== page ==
Period Poverty

Period Poverty

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Legislation has been officially lodged at the Scottish Parliament to ensure free access to sanitary products for all women. Labour MSP Monica Lennon said her member’s bill aimed to make Scotland a “world leader” in tackling period poverty. It would make it a statutory requirement for schools, colleges and universities to provide such items. The Scottish government has pledged £4m to boost provision in public buildings.

Here in K & M, we were fortunate to have Christine McLean along to a Welfare & Wellbeing Network meeting from CFine to discuss her work on period poverty. In a nutshell, ‘Period poverty’ refers to having a lack of access to sanitary products due to financial constraints. Something that many of us are lucky enough to probably take for granted.

The Scottish Government asked CFINE to operate and coordinate a pilot scheme for six months in 2017-18 through which sanitary products were made available free to all those on low incomes who need them, including any gender categories in need.

Access to Sanitary Products pilot operated in Aberdeen’s regeneration areas through partner organisations.  A wide range of community and voluntary organisations supported the pilot, along with the local authority and educational institutions including; schools, colleges and universities.

Access to Sanitary products cfine

It has ended in a huge success with over 1,000 people signing up to receive sanitary products.  As a result of the success, The Scottish Government has allocated funding to roll-out the distribution of free sanitary products to those in need widely across Scotland, including Aberdeen via the FareShare network.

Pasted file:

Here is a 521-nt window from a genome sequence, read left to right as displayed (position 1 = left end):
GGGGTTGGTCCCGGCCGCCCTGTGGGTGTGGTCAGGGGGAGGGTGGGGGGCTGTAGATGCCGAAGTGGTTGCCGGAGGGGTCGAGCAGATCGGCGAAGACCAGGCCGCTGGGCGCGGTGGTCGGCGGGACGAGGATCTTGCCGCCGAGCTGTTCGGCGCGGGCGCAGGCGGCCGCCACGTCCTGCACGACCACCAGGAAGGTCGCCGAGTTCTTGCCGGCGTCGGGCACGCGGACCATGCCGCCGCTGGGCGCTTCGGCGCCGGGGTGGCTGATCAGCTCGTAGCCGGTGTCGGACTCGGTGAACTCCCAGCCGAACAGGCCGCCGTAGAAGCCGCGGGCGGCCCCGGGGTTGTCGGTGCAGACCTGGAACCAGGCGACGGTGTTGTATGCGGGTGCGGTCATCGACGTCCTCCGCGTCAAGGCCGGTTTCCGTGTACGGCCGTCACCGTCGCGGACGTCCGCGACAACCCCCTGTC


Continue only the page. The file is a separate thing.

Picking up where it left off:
So, how does this impact in K & M?
What Christine hopes to do is to extend this service into Aberdeenshire. To enable this to happen, a hub for delivery of bulk pallets of the sanitary products needs to be identified which could serve a wider area. For example, in K & M there would be one main hub which would then distribute more widely over the area. Further distribution could be by groups picking up products for a specific settlement and then delivering to all outlets, or encouraging others to collect them. A record is kept of numbers of products distributed to provide tangible evidence of the need for this service and service continuance.

Think you can help out? Get in touch and we will pass on your ideas.